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Compromises in the California Homeowner Bill of Rights

June 22, 2012
Mortgage Lending

During the course of negotiations, the Joint Conference Committee on Mortgage Foreclosures has substantially narrowed the scope of the bill and limited the protections to borrowers relative to the version of the bills that were before the Assembly and Senate Banking Committees earlier this year. Specific changes include:

  • Narrower Scope of Coverage: the final bill includes a number of changes which narrow the loans and servicers that are covered by the bill, including
    • Limits covered loans to first liens of owner-occupied, one-to-four unit principal residence mortgages. Previously, coverage included all residential mortgage loans.
    • Limits application of procedural requirements and single point of contact requirements to only servicers with more than 175 foreclosures per year. General obligations, including prohibiting dual tracking and prohibition on false documents will still apply to all servicers.
  • Elimination of Chain of Title Requirements: Earlier versions of the bills required lenders/servicer to record all assignments and to make available evidence of all assignments as part of a comprehensive chain of title requirement for the right to foreclose. These provisions were deleted. The bill now requires evidence of and an offer to make available to the borrower the last assignment.
  • Addition of a Comprehensive Right to Cure: Prior versions of the bill omitted requirements for servicers to have a right to cure violations in lieu of legal liability. The final version includes an express and comprehensive right to cure that extends until the notice of trustee sale is filed. A mortgage servicer can avoid liability by curing a violation before a foreclosure sale.
  • Elimination of Statutory Damages: Originally the bill provided post-sale minimum statutory damages of the greater of actual damages or $10,000. The final version eliminated any minimum statutory damage award, so that borrowers may only receive actual damages. Treble actual or a minimum of $50,000 damages would continue to apply only for intentional, reckless violations or willful misconduct.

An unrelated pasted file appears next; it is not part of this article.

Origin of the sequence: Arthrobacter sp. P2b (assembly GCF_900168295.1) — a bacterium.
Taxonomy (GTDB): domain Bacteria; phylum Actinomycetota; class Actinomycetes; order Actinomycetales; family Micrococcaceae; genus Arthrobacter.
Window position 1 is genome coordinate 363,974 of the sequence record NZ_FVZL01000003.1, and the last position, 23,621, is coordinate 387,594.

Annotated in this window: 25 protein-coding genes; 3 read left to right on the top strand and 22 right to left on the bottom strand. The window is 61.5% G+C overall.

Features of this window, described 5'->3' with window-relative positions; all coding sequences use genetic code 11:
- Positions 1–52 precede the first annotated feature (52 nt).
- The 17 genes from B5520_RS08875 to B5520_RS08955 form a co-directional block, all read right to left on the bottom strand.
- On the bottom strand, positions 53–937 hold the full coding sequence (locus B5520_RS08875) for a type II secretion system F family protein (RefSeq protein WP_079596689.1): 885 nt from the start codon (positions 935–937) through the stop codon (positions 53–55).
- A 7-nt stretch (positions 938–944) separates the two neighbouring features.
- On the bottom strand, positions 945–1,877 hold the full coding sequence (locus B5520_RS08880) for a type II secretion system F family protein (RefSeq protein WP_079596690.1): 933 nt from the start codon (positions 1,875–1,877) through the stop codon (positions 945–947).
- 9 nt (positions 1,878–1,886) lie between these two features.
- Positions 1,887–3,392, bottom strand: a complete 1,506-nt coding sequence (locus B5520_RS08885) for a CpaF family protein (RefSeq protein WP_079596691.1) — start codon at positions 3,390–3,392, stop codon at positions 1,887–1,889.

• Single Point of Contact Requirements Are Weakened: Rather than requiring a single person as in the National Mortgage Settlement, the final bill allows servicer to identify the point of contact to include multiple individuals, each of whom have knowledge of the borrower's status and loss prevention alternatives, access to decision makers, and the responsibility to coordinate the flow of documentation between borrower and mortgage servicer.
  • 5 Year Sunset: The enforcement provisions for Dual Tracking and Document Verification violations sunset after 5 years. A general prohibition against Dual Tracking and "Robosigning" will remain in effect.

These compromises reflect months of hard work and negotiations on the part of the Conference Committee Members, the Sponsor, Authors, and Industry Representatives and Consumer Advocates. Despite the many compromises, the bill makes critical advances in providing core protections for borrowers with a robust enforcement regime.